Professor Cynthia Henricks
27 July 2014
In Glaspell’s Trifles, there is an impending murder trial occurring for the death of Mr.
John Wright. He was pronounced dead with a noose around his neck in bed while his wife slept
on beside him. Mrs. Wright was found the next morning in her rocking chair by Mr. Hale, who
was there to see her husband, but when asked where Mr. Wright was, she said that he was dead
with little emotion. This seemed suspicious to him. The story begins with three men (County
Attorney, Sheriff, and neighboring farmer) and two women (sheriff’s and farmer’s wives) in the
Wright’s kitchen, going over what could have happened before, during, and after the murder.
The men take down notes of all of the possibilities of Minnie Wright committing this murder,
and move from the kitchen to upstairs to continue the investigation. While the men thought that
Mrs. Wright was just an awful housekeeper, the wives knew that there was a completely
different reason for the messy kitchen. Seeing as how the Wright’s had no children and hardly
any visitors, Mrs. Hale and Mrs. Peters empathize with Mrs. Wright’s lonely and lackluster life.
Through Trifles, the reader can determine the solitude, barren and caged life that represented the
accused and isolated housewife.
While puttering around the kitchen putting things together for Mrs. Wright, the women search
for her quilting scissors and in the sewing box find Mrs. Wright’s only source of happiness, her
yellow canary, along with a snapped neck. The dead bird was Minnie’s only real outlet to the
real world, having no telephone and hardly any house guests. Now that it was lifeless, so was
she. Her whole married life was as dreary as cold as the weather and as lonely as her secluded
farm house. Mrs. Hale referred to it as a “lonesome place, and always was” (974). She wanted a
voice like the songs the bird sang but her husband choked them out just like the life of the bird
that he killed. The death of her bird was a very big cause for the unhappiness in her marriage. As
Mrs. Peters thought and Mrs. Hale said, “John Wright was a hard man, just to pass the time of
day with him was like a raw wind that gets to the bone” (975). Mrs. Hale, the more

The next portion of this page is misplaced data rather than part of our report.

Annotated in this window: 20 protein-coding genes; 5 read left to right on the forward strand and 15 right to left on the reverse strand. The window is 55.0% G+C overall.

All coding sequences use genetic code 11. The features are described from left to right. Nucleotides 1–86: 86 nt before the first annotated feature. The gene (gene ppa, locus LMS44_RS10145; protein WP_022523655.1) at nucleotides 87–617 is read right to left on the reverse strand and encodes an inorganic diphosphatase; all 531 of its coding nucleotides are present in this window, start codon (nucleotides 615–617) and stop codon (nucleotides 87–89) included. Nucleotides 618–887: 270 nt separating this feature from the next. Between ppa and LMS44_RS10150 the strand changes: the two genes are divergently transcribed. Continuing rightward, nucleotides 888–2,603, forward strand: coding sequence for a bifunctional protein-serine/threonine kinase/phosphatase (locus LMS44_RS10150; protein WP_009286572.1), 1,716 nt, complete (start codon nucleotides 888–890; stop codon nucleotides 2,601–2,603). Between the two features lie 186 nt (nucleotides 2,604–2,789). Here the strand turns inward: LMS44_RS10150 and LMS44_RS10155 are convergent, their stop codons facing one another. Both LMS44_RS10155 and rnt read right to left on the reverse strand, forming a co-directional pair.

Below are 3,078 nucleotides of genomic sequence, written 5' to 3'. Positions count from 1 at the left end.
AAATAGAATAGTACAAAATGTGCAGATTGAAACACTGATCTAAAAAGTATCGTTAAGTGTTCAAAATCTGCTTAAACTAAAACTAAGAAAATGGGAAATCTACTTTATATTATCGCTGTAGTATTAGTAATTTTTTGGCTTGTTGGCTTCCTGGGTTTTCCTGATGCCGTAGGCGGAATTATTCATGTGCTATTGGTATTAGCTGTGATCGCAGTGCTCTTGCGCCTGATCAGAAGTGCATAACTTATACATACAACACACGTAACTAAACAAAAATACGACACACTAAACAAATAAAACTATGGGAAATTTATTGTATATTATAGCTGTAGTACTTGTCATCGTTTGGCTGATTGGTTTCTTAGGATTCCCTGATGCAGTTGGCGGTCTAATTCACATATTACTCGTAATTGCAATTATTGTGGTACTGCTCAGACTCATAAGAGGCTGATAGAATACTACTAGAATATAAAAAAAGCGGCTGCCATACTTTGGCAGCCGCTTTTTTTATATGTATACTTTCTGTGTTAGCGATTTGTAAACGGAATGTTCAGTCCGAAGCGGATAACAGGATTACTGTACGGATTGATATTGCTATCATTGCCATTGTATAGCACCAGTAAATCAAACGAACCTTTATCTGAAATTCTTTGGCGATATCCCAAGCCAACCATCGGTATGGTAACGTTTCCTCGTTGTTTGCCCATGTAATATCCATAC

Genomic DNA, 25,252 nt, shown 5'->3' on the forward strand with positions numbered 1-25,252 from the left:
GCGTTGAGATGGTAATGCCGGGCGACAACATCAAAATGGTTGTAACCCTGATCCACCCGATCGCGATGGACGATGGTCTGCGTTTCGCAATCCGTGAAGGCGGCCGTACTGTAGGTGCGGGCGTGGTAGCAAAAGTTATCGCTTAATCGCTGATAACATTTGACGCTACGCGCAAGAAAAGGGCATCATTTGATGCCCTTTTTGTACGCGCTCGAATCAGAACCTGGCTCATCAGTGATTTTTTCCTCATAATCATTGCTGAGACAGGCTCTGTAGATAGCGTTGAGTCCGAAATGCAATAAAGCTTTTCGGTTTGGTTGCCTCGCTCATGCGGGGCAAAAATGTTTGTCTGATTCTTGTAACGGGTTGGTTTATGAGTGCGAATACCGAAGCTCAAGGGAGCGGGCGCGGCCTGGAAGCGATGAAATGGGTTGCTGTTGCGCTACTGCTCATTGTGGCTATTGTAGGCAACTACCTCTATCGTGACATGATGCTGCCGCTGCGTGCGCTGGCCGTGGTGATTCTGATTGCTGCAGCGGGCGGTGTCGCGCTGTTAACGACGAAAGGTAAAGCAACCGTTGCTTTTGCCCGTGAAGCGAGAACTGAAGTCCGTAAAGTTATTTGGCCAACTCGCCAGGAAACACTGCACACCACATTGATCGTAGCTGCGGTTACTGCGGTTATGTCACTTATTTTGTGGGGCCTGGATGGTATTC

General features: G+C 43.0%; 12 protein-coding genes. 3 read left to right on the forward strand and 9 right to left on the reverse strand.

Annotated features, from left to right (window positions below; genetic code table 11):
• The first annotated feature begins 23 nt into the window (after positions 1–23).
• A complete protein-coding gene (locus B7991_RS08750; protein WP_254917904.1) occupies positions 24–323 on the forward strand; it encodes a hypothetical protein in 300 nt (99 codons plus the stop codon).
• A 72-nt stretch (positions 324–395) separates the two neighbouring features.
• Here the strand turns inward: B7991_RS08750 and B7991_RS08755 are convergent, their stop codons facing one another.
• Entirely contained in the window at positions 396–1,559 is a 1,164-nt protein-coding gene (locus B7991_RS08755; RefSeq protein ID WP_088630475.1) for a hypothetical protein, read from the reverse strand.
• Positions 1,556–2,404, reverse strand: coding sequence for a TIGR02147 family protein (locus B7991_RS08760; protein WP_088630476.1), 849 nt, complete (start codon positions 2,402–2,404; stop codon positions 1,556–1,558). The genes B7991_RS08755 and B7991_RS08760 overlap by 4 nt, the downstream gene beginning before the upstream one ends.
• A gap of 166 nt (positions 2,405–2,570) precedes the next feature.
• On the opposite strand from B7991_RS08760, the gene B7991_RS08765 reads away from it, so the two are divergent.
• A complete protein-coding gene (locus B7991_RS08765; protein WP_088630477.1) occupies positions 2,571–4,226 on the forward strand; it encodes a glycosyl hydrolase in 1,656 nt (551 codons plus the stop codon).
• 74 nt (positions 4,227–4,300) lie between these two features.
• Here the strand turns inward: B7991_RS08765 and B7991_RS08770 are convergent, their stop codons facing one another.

compassionate of the two, moreover, the regretful biased neighbor that never came to visit, feels
the guiltiest for not seeing the unhappy wife more often. Both women suspect that the bird had
been a substitute for her lack of children and friends. Mrs. Peters’ account of her own solitude
(losing her first born at age two caused her to be severely depressed) suggests that loneliness is
an important element of the female and human condition. Mrs. Hale realized that women have all
expressed loneliness in part because they do not realize their commonality and have not learned
to unify and support one another. In the end, loneliness connects the women and brings them
closer to each other, and empathy and sympathy get lost in the mix.
Minnie and John Wright did not have children. Mrs. Hale says on page 975 that “not
having children makes less work—but it makes a quiet house.” As a source of company, Minnie
Wright buys a canary for cheap and quickly becomes the only light in her life. Since getting
married, her life becomes drastically different and it was a life that she was not used to. “Wright
wouldn’t have liked the bird—a thing that sang.” (975). As an effect, the loneliness results in an
oppression to Minnie Wright, so it represses a “burst” in herself just waiting to be unleashed. In
the play, the door to the bird cage was said to have been “violently torn off” (974), which